“The existential need for recognition and the functional need for effective action on behalf
of the self are powerful motives; they are both manifestations of transformance.”
You (yes, you) need to read this…even if you’re not in an abusive situation.
You need to know where the line is between giving grace and accepting abuse, so you can help a friend or family member recognize it.
For millions of Americans, accepting abuse is an everyday occurrence. Statistics reveal around 10 million people suffer from physical abuse every year, which averages out to 20 people per minute. More than 1 in 3 women (35.6%) and more than 1 in 4 men (28.5%) in the United States have experienced rape, physical violence and/or stalking by an intimate partner in their lifetime.
Abuse comes in many forms, including emotional/psychological, physical, financial, digital and sexual. Abusive patterns can lead to fear, anxiety and depression, and may escalate into stalking, harassment, or lethal violence.
The staggering statistics lead to an undeniable truth. Many people choose to stay in abusive relationships.
Perhaps the answer lies in a very subtle distinction that people often use to rationalize staying with an abusive partner: they want to extend grace, forgiveness and sympathy to the person they love.
But there’s more to a tough relationship than this. Empower yourself to find the best possible outcome for your life by knowing when to say “no” to your partner’s personality.
We want all children to have a safe and positive experience when they go online, but sometimes a child might be sent an image, video or message without their consent that upsets or confuses them. It can be hard to know what to say or do in these types of situations and that’s completely normal.
The abusive man hates the woman for continuing to exist outside of him. No matter how hard she may try, in her terror and in her trauma, to disappear inside of him, she simply cannot do it. (And if she gets some support in her life, she may even attempt to refuse to continue trying.) He hates her for this, for still being there, because he was taught that to disappear inside of him is her unlimited obligation and will make him whole.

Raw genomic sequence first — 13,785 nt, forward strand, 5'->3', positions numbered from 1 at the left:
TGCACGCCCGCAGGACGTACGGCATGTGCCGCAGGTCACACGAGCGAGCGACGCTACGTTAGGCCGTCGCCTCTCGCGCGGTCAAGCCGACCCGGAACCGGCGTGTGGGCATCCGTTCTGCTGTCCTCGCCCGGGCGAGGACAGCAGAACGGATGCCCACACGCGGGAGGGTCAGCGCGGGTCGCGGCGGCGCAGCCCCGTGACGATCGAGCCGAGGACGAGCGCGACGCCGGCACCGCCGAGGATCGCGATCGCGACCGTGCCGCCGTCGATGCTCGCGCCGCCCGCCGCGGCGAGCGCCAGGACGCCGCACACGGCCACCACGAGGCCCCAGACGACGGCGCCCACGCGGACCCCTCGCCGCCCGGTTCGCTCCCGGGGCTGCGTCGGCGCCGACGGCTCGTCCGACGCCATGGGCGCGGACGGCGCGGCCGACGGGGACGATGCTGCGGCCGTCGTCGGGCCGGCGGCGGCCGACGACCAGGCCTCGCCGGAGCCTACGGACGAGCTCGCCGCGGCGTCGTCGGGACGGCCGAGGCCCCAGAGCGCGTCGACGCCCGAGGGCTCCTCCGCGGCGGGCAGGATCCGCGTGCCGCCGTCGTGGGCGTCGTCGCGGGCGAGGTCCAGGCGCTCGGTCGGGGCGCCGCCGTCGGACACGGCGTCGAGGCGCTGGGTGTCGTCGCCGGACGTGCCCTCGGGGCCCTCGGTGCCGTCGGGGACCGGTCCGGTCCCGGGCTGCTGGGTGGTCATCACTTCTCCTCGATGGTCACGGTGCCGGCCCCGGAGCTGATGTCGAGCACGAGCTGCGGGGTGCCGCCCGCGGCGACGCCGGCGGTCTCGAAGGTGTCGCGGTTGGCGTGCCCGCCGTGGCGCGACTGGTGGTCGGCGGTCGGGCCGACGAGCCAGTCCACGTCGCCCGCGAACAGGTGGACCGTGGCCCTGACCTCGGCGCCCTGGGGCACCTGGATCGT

When you find yourself wondering why the abuser hates you – as most abused women do at one point or another – this is why: because you continue to breathe, because you have skin, because you eat food and then move with the energy of that food, because by getting out of bed and standing up in the morning you have once again demonstrated your failure to become him.
Though he blames his hatred on your characteristics — your supposed failings, that is — these have absolutely nothing to with it. It has only to do with the fact of your continued being. He will only forgive you when he finally succeeds in cleaving you into pieces and vacuuming those pieces into his interior, which he will of course never be able to do.
So I encourage you to stop wondering if it was this thing about you or that thing about you, this thing you said or that thing you did, this thing you set off in him or that thing you brought up in him, which caused him to come to hate you. What’s going on with him has nothing to do with you at all, it’s entirely about him and about his society.
I pray that you find a way to get beyond the reach of his cleaver, beyond the sucking pull of his vacuum hose.